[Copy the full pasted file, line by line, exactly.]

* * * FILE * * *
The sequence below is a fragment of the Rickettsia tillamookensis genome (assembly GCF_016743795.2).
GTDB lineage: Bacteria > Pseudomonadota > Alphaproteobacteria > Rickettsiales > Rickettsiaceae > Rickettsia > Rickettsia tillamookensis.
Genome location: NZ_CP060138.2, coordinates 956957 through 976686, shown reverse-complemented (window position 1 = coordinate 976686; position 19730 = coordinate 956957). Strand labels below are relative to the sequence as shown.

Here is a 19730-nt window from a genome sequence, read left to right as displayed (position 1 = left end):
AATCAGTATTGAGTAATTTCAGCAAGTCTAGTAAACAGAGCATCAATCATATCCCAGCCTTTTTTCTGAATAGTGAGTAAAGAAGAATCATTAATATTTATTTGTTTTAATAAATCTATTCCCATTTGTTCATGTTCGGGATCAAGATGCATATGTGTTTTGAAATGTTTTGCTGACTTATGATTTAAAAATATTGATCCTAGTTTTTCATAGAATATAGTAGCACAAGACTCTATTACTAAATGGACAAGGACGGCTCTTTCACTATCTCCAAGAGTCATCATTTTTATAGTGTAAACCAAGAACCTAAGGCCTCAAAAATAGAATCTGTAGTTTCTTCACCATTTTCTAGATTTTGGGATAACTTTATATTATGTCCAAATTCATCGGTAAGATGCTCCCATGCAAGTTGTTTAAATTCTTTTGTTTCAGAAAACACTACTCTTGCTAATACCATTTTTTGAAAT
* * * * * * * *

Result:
The sequence below is a fragment of the Rickettsia tillamookensis genome (assembly GCF_016743795.2).
GTDB lineage: Bacteria > Pseudomonadota > Alphaproteobacteria > Rickettsiales > Rickettsiaceae > Rickettsia > Rickettsia tillamookensis.
Genome location: NZ_CP060138.2, coordinates 956957 through 976686, shown reverse-complemented (window position 1 = coordinate 976686; position 19730 = coordinate 956957). Strand labels below are relative to the sequence as shown.

Here is a 19730-nt window from a genome sequence, read left to right as displayed (position 1 = left end):
AATCAGTATTGAGTAATTTCAGCAAGTCTAGTAAACAGAGCATCAATCATATCCCAGCCTTTTTTCTGAATAGTGAGTAAAGAAGAATCATTAATATTTATTTGTTTTAATAAATCTATTCCCATTTGTTCATGTTCGGGATCAAGATGCATATGTGTTTTGAAATGTTTTGCTGACTTATGATTTAAAAATATTGATCCTAGTTTTTCATAGAATATAGTAGCACAAGACTCTATTACTAAATGGACAAGGACGGCTCTTTCACTATCTCCAAGAGTCATCATTTTTATAGTGTAAACCAAGAACCTAAGGCCTCAAAAATAGAATCTGTAGTTTCTTCACCATTTTCTAGATTTTGGGATAACTTTATATTATGTCCAAATTCATCGGTAAGATGCTCCCATGCAAGTTGTTTAAATTCTTTTGTTTCAGAAAACACTACTCTTGCTAATACCATTTTTTGAAAT